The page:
7 - But...give me a really freaking good external conflict...I won't walk away. I can really dig a story where the character(s) is on the run from or fighting a big bad or having to survive a really horrible situation or environment.

6 - Angst... DUDE. Give me an angst-filled story.... Le sigh. I eat that stuff up with a freaking spoon every single time. I will ugly cry and re-read again and again. Yes, I will. 

5 - Good characterization -  Well written, fully developed believable characters that grow throughout the story is a surefire way to hook me. No too-stupid-to-live characters, no major alphaholes that have no redeeming qualities whatsoever... Hell, even a villain should be more than a flat, one-dimensional representation of a bad guy. Some of my all-time favorite characters are villains - usually ones I could identify with, sympathize with and understand why they were doing what they were doing even if it was horrifying and/or wrong. The biggest thing is they just aren't 100% evil to give the story a bad guy. They have layers, dammit.

4 - A good friends-to-lovers story. Oh, be still my heart. My all-time fave trope.. Seriously, I go looking for these, and I will hold onto the ones I love to go back to time and time again.

3 - Originality & Variety - Have you ever really loved an author but then after a while it seems as though are reading the same story again and again? That it's just slightly different look for the heroine or the setting is a bit different but it's basically the same story you read before? No one wants that. 

Or sometimes it's the same character (unintentionally) popping up in every book...with just a slightly different face.

Though I'd like to point out that in Doctor Who, even though each actor is technically playing the same character, they make the Doctor their own. Each incarnation has its own characteristics, mannerisms and quirks. And that's one of the things that makes it freaking brilliant.

Obviously, we all have our favorite types of stories. Like I said, friends-to-lovers is a big one for me. So are books based on Arthurian legend. I love me a good vampire or shifter book too. But what I really, really love is when an author puts new spin on it. They take something and make it their own. I think, as authors, we have a responsibility - not only to readers but to ourselves - to stretch ourselves, to move beyond our comfort zones. And that includes looking at our body work and making sure we aren't writing the same story or the same character again and again.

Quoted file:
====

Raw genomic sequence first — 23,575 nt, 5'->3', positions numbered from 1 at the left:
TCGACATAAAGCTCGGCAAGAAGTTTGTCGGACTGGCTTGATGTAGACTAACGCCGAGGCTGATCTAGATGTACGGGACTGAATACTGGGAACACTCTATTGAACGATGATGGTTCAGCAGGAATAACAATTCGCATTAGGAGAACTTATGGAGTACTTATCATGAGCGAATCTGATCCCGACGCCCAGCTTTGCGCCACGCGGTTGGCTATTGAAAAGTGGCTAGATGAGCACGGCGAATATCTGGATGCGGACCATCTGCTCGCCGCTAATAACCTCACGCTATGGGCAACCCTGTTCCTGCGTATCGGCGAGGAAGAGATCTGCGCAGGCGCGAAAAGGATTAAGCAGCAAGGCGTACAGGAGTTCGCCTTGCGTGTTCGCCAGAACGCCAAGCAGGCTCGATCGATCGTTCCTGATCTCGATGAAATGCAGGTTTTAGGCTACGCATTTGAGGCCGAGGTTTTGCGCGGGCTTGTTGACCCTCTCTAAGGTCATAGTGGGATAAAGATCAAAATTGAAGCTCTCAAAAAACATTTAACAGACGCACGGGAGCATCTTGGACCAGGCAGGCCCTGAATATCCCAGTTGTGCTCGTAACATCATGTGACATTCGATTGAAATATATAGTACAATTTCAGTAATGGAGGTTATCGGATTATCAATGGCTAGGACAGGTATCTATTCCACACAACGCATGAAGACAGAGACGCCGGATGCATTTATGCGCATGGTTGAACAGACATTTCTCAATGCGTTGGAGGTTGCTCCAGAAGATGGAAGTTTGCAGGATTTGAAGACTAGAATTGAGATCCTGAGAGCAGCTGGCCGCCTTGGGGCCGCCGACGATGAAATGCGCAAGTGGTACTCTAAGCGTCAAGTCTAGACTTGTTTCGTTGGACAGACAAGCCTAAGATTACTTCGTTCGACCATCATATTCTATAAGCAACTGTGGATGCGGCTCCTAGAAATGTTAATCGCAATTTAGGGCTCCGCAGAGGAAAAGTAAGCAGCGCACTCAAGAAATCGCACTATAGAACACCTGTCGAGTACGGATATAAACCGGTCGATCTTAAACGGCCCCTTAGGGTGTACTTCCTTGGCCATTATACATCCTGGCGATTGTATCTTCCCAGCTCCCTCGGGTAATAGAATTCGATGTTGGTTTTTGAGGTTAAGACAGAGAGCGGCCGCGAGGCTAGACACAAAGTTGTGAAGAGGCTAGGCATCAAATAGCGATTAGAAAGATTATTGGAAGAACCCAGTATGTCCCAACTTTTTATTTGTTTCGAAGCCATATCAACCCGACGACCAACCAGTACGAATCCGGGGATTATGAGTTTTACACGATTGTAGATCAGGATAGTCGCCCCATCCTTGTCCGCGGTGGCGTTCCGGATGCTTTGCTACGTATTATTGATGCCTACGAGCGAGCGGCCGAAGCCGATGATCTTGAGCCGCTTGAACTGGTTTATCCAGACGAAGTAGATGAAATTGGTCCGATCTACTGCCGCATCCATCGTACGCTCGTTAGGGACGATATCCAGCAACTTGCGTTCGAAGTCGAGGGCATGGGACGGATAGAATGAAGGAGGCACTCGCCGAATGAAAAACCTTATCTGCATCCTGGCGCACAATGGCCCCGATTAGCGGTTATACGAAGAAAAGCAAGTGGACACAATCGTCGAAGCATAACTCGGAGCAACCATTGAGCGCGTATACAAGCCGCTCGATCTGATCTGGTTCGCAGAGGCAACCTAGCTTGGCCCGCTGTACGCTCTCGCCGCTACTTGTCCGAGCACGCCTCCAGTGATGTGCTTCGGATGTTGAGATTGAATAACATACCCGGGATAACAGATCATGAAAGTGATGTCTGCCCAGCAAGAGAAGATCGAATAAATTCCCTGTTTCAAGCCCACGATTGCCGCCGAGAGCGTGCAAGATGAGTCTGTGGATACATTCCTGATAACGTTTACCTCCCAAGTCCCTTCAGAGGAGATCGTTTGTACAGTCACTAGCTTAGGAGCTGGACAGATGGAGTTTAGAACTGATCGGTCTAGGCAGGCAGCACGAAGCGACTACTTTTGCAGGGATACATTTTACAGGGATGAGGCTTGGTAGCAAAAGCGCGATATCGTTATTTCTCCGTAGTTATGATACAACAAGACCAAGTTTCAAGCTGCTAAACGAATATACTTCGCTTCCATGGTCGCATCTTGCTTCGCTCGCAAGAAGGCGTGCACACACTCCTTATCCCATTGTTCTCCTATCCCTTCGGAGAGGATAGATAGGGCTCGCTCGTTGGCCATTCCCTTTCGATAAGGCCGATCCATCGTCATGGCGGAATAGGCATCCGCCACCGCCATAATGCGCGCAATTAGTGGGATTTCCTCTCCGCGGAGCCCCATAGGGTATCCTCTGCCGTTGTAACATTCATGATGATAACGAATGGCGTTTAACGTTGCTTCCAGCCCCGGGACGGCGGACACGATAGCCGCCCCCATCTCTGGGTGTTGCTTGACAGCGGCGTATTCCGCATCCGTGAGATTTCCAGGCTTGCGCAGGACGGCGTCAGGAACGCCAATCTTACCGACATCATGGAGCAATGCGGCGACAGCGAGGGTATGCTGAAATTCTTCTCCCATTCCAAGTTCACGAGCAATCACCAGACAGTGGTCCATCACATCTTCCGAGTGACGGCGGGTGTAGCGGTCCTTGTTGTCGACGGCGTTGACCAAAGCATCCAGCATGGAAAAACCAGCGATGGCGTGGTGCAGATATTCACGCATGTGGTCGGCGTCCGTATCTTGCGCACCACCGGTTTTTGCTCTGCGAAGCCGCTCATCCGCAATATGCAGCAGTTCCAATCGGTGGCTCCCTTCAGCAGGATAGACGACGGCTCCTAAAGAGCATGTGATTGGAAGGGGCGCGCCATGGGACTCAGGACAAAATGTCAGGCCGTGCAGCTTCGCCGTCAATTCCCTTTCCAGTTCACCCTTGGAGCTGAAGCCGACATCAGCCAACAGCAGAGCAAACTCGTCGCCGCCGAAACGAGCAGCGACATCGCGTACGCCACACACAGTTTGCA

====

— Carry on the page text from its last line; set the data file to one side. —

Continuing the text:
2 - A balance of information - There is a fine line authors walk when writing. The reader needs to be given enough information to follow the story and to (eventually) understand why characters are doing what they are doing, but they don't need to be hit over the head with every single detail or reason characters are doing something. It's playing in the middle ground, really. The reader isn't stupid and doesn't need to be spoon fed - which will just annoy and lead to a book being set aside - however, they can't be expected to make huge leaps of understanding with nothing in the book to support it - which leaves the reader scratching their heads and leads to a book being set aside.

1 - And finally... Write me a long, well-written, angsty as F&$k with lots of kinky sexy times (and no freaking slow-burn, thank you very much) Merthur fanfic, and I am yours.


Bronwyn Green | Deelylah Mullin | Gwendolyn Cease | Kellie St. James | Kris Norris

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A new feature in 2017...monthly Top 10 lists. Woot.

This time, my top 10 is in no particular order.

  1. My kids. Can't quantify the pride I feel as I watch them grow. Incredibly proud of the young men and women they are becoming. 
  2. Putting priority on my marriage, when it's way too easy to get caught up in kids, day-to-day stuff, etc. 
  3. Choosing to do what I love - writing - even with the obstacles. 
  4. My persistence. 
  5. Making the daily decision to love myself - as I am now, not thinner, more successful, etc - and take care of myself. A hard won battle each day but very proud of it. 
  6. Pushing play and exercising regularly. I will never be one to love working out. That just isn't me, but it's still something I do for me, and I like how I feel because of it (just not during!) And I am proud because it's all too easy to make excuses...
  7. Doing things for me. And not like the time to shower uninterrupted. LOL Like big things...for me. For example, traveling to the UK & Ireland with my mom and SIL this past fall. In the past, I'd have felt selfish and never would have dreamed of doing it. But I did it (mostly) guilt free and had the most amazing time.

    Sneem, Ireland
  8. Finding a way to be organized (and keep my head on straight) that actually works for me - Bullet Journaling. Though admittedly it's still a work in progress but I'm doing it regularly and it's working.
  9. I'm proud of every book I've written and published. But if I had to choose one project I'm particularly proud of, it would be my Albion's Circle series. These are the books that made me fall in love with writing again, that pushed me out of my cozy and warm zone of comfort. 
  10. That I'm still here. That I didn't (and don't) give up. I've struggled with depression and anxiety my whole life. Still struggle with it. But damn it, I'm still here. I'm still fighting. 

 


Bronwyn Green | Deelylah MullinGwendolyn Cease
Kris NorrisPaige Prince |  Torrance Sené